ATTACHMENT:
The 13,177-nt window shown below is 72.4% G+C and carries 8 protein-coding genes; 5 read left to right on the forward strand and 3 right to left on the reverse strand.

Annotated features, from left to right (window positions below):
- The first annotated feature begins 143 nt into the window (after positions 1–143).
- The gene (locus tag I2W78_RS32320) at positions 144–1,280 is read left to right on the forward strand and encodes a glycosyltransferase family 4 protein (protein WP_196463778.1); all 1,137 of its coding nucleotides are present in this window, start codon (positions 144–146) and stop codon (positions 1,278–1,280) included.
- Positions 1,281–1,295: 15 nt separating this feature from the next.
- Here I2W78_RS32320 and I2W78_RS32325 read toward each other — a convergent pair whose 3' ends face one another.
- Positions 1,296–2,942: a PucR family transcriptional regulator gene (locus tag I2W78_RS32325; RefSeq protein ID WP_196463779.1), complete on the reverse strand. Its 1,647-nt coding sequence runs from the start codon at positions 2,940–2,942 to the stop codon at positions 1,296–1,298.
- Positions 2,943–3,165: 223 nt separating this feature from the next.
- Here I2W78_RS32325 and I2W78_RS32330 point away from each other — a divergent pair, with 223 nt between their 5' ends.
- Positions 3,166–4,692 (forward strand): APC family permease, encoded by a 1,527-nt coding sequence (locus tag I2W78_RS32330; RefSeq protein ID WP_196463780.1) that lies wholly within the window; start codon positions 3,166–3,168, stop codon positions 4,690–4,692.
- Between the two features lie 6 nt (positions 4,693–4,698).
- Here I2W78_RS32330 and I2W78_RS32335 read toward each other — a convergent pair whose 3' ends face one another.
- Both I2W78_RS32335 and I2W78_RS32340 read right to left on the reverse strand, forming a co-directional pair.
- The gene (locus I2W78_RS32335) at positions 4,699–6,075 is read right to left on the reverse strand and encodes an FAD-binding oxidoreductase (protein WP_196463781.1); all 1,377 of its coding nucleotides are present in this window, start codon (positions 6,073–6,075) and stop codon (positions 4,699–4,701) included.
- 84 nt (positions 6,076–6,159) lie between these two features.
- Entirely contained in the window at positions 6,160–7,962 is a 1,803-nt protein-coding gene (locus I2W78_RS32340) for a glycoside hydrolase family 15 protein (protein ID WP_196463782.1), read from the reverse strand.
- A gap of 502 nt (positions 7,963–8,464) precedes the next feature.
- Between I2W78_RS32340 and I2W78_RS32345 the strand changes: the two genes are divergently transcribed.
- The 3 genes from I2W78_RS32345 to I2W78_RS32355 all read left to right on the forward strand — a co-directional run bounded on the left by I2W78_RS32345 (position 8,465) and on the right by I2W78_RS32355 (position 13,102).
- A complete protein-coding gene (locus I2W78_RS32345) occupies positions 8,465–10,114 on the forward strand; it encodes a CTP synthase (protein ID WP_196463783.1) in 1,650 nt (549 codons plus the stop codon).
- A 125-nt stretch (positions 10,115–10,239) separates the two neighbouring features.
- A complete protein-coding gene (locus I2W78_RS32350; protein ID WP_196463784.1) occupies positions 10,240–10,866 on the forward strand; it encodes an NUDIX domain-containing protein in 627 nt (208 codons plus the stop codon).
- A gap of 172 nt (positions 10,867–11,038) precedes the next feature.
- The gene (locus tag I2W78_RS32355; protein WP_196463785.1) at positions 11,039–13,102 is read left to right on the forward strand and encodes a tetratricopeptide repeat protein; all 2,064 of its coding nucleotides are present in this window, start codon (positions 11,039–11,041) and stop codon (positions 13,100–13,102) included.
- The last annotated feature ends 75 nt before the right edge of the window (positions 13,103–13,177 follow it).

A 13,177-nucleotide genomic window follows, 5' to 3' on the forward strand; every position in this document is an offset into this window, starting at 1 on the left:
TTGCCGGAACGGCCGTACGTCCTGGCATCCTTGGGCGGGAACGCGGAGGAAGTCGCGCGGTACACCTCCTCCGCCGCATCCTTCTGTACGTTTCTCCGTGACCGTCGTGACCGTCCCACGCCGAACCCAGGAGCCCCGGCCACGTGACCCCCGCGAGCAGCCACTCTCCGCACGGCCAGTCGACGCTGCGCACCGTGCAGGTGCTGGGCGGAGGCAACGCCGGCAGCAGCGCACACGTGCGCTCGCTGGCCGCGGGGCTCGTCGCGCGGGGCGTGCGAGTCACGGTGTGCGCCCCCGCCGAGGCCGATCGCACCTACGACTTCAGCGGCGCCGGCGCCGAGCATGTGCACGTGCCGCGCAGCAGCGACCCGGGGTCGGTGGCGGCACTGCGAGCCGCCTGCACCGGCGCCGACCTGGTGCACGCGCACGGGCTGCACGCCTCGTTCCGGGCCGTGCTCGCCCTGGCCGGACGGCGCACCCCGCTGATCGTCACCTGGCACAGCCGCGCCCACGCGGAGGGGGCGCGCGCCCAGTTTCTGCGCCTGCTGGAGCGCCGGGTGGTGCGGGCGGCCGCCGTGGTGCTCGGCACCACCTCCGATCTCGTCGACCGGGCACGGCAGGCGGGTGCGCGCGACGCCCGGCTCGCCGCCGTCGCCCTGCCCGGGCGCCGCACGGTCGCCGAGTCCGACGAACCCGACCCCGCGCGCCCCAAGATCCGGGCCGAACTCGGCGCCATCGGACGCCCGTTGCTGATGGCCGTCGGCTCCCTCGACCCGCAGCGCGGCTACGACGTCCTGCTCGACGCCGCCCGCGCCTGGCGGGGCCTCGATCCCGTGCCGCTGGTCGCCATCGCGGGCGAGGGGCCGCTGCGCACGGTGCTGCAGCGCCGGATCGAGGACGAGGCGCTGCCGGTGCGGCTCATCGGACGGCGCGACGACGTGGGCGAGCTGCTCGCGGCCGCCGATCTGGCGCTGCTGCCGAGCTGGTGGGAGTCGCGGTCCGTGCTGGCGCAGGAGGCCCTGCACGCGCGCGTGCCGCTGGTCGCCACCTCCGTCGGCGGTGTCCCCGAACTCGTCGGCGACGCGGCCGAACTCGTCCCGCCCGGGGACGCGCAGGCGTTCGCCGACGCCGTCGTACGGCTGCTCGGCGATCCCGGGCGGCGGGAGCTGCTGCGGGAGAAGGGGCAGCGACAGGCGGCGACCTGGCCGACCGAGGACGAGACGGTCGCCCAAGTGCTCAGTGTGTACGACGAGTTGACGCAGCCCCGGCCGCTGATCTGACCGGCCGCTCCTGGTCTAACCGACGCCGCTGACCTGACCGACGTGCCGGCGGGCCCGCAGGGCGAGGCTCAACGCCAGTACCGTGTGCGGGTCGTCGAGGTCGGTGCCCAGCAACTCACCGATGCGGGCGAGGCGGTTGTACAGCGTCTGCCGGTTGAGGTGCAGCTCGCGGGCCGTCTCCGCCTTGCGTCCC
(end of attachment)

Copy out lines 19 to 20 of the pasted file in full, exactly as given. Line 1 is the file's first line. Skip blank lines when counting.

- The 3 genes from I2W78_RS32345 to I2W78_RS32355 all read left to right on the forward strand — a co-directional run bounded on the left by I2W78_RS32345 (position 8,465) and on the right by I2W78_RS32355 (position 13,102).
- A complete protein-coding gene (locus I2W78_RS32345) occupies positions 8,465–10,114 on the forward strand; it encodes a CTP synthase (protein ID WP_196463783.1) in 1,650 nt (549 codons plus the stop codon).